• Liberty McArtor

      I like how you put it: the lack of discernment. Discernment is key, especially when balancing justified anger with constructive action.

  • Mensa Member

    Liberty McArtor (great name!) makes some very good points but I think she misunderstood the main point of the Teen Vogue article.

    I don’t think Penny was advocating for girls to be constantly seething with anger. She is pointing out the societal double standard about women’s emotions vs men’s emotions. Men who get angry are “strong” but women who get angry are “the b word.”

    There is righteous anger and there is misplaced anger But it’s never healthy for girls to bottle up their anger in corder to conform to societal expectations.

    • Andrew Mason

      I agree there’s a distinction between righteous anger and misplaced anger, but people differ over which is which. Consider the linked article – it claims that righteous causes for anger are the denial of basic human right like health care are denied, when women are blamed for violence committed against them, racism, homophobia, or class prejudice, but the problem is others would disagree. What Penny deems homophobia could be righteous anger against wickedness, what she deems racism could be righteous anger at having laws deliberately ignored by officials and women raped by Illegals who shouldn’t even be in the country, and what she deems the denial of a basic human right could simply be people refusing to support the murder of unborn babies. Without specifics it’s impossible to know what she means, though her choice of terminology – patriarchy, privilege, or straight and cisgender, all suggest a way left-of centre position. Given the heat between the Left and the Right, and how passionate some groups can be e.g. Pro-Lifers, to say women are told they cannot be angry seems silly. Perhaps a better question would be what are women permitted to be angry about, and how may they express it? A similar question could be asked for men, but of course that’s a different topic.

      • Liberty McArtor

        Good observations. I didn’t get into her leftist views very much, but you’re so right here: “Perhaps a better question would be what are women permitted to be angry about, and how may they express it?” Too often unbridled anger at the “correct” issues is lauded by the left as activism, while a woman’s anger at any other injustice, like abortion, is hushed and even degraded by “feminists.”

      • DR Jensen

        Well said and said well.

    • Liberty McArtor

      Thanks for the comment M.M.! I see your point. Like I said at the beginning, I want to give Penny the benefit of the doubt, and I acknowledge (and even share) some of her frustrations about double standards and the pressure on girls to bottle up anger.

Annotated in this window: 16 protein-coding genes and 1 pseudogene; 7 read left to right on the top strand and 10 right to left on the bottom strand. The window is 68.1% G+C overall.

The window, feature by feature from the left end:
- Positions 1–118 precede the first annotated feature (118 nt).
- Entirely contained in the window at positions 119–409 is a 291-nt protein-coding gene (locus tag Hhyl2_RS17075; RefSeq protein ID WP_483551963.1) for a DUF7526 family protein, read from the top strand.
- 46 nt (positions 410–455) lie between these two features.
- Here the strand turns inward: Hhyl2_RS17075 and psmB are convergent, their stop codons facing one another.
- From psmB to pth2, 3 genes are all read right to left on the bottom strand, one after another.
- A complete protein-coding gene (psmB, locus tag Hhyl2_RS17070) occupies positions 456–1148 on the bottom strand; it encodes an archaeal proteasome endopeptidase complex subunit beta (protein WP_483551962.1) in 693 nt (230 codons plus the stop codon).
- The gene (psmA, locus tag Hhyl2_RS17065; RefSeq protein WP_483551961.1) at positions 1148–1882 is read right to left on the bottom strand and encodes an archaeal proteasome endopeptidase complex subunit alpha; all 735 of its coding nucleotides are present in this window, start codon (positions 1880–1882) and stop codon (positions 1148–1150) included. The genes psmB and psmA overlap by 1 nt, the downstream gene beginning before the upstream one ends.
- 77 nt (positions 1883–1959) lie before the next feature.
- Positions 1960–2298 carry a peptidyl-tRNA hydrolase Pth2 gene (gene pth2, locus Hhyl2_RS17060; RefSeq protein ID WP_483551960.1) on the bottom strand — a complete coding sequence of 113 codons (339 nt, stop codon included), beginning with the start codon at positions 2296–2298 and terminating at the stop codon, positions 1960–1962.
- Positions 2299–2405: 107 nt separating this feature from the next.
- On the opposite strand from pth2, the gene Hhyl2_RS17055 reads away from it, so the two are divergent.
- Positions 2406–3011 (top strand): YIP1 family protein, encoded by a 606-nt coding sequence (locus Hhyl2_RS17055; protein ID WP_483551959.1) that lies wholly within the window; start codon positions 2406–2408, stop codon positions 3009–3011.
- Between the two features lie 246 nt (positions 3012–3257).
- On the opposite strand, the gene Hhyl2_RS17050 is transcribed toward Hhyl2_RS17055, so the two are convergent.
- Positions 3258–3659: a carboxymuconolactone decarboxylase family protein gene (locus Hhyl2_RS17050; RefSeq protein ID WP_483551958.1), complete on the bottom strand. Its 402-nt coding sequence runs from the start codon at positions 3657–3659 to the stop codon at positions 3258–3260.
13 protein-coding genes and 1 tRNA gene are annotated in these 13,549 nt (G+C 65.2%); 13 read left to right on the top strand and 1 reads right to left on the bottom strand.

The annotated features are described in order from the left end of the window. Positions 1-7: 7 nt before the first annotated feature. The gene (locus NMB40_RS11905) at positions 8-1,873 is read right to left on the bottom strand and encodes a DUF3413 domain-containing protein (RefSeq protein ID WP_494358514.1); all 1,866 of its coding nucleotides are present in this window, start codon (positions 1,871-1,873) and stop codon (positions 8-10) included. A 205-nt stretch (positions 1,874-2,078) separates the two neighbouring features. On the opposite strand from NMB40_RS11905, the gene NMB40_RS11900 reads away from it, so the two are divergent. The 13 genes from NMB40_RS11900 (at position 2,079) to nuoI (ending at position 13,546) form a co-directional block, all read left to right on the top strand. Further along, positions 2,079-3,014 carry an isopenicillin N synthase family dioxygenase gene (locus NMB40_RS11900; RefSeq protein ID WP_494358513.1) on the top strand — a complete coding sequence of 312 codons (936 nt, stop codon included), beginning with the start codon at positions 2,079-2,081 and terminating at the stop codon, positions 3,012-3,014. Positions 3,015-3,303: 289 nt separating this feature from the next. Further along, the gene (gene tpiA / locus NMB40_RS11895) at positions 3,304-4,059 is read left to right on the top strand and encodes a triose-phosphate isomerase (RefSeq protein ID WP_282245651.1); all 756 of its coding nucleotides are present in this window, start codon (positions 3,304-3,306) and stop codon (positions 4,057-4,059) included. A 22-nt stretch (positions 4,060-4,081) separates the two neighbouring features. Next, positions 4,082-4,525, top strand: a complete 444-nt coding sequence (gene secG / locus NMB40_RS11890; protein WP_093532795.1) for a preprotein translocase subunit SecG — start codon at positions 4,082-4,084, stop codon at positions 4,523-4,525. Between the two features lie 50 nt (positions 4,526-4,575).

I do, however, think there are more constructive ways to go about the discussion of anger, its healthy expression, and how to balance righteous anger at injustice with productive and respectful discourse. There is already so much anger in the world, especially in our nation right now. I feel Penny could have approached the topic in a more helpful way, especially for the young audience she addressed.

  • Gary Kauffman

    I, too, was born with a naturally serious expression and, like you, am often told to “lighten up,” “quit being so serious” and “just smile.” I am a 58-year-old man, so I’m pretty sure this is not a gender issue (in fact, it is often women who make these comments to me). I am also sure that people with naturally sunny dispositions with a lot of smiles and laughter are told to “quit taking everything so lightly,” “that not everything is funny” and “just be serious once in a while.” As humans, we have a natural tendency to want everyone else to conform to our way of thinking – serious people want light-hearted people to be more serious, light-hearted people want serious people to be more light-hearted; old people want young people to think older, young people want old people to think younger, men want women to respond more like men, women want men to respond more like women, etc. Women are just as likely to see an angry man as out of control and needing anger management as a man is to see an angry woman and think she’s the “b-word” – and, men will view an angry man as a jerk and women will view an angry woman as a diva. We will always view others through the lens of our own personality and experience. The difference for Christians is to begin to view others through the lens of Christ, to see them as he sees them. It is only then that we will be able to transcend beyond our own limitations and be able to begin to treat others the way we want to be treated ourselves. The ability to show anger, righteous or otherwise, is not the answer, or even part of the answer, for either men or women.

    • Liberty McArtor

      Great points!

  • blackfeather

    most of them already are….anyone remember “PMS”?